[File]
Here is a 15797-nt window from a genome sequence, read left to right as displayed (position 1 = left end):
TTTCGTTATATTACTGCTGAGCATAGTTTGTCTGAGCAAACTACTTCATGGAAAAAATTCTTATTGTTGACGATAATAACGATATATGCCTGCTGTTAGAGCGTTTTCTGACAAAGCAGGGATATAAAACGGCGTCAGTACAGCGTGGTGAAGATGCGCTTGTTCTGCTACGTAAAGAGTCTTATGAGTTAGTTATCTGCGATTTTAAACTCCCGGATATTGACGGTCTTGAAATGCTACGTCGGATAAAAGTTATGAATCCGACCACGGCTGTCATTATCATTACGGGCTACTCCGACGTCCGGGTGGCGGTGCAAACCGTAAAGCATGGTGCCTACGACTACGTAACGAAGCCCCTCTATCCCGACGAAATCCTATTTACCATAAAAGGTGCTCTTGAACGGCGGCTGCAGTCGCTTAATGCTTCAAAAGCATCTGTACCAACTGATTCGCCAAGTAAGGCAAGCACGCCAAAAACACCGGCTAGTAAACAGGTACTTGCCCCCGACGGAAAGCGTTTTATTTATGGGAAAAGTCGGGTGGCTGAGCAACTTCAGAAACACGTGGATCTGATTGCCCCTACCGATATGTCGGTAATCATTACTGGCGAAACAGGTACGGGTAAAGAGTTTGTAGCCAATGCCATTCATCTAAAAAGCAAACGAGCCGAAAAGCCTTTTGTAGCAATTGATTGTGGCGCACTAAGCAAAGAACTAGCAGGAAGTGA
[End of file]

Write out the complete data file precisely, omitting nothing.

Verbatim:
Here is a 15797-nt window from a genome sequence, read left to right as displayed (position 1 = left end):
TTTCGTTATATTACTGCTGAGCATAGTTTGTCTGAGCAAACTACTTCATGGAAAAAATTCTTATTGTTGACGATAATAACGATATATGCCTGCTGTTAGAGCGTTTTCTGACAAAGCAGGGATATAAAACGGCGTCAGTACAGCGTGGTGAAGATGCGCTTGTTCTGCTACGTAAAGAGTCTTATGAGTTAGTTATCTGCGATTTTAAACTCCCGGATATTGACGGTCTTGAAATGCTACGTCGGATAAAAGTTATGAATCCGACCACGGCTGTCATTATCATTACGGGCTACTCCGACGTCCGGGTGGCGGTGCAAACCGTAAAGCATGGTGCCTACGACTACGTAACGAAGCCCCTCTATCCCGACGAAATCCTATTTACCATAAAAGGTGCTCTTGAACGGCGGCTGCAGTCGCTTAATGCTTCAAAAGCATCTGTACCAACTGATTCGCCAAGTAAGGCAAGCACGCCAAAAACACCGGCTAGTAAACAGGTACTTGCCCCCGACGGAAAGCGTTTTATTTATGGGAAAAGTCGGGTGGCTGAGCAACTTCAGAAACACGTGGATCTGATTGCCCCTACCGATATGTCGGTAATCATTACTGGCGAAACAGGTACGGGTAAAGAGTTTGTAGCCAATGCCATTCATCTAAAAAGCAAACGAGCCGAAAAGCCTTTTGTAGCAATTGATTGTGGCGCACTAAGCAAAGAACTAGCAGGAAGTGA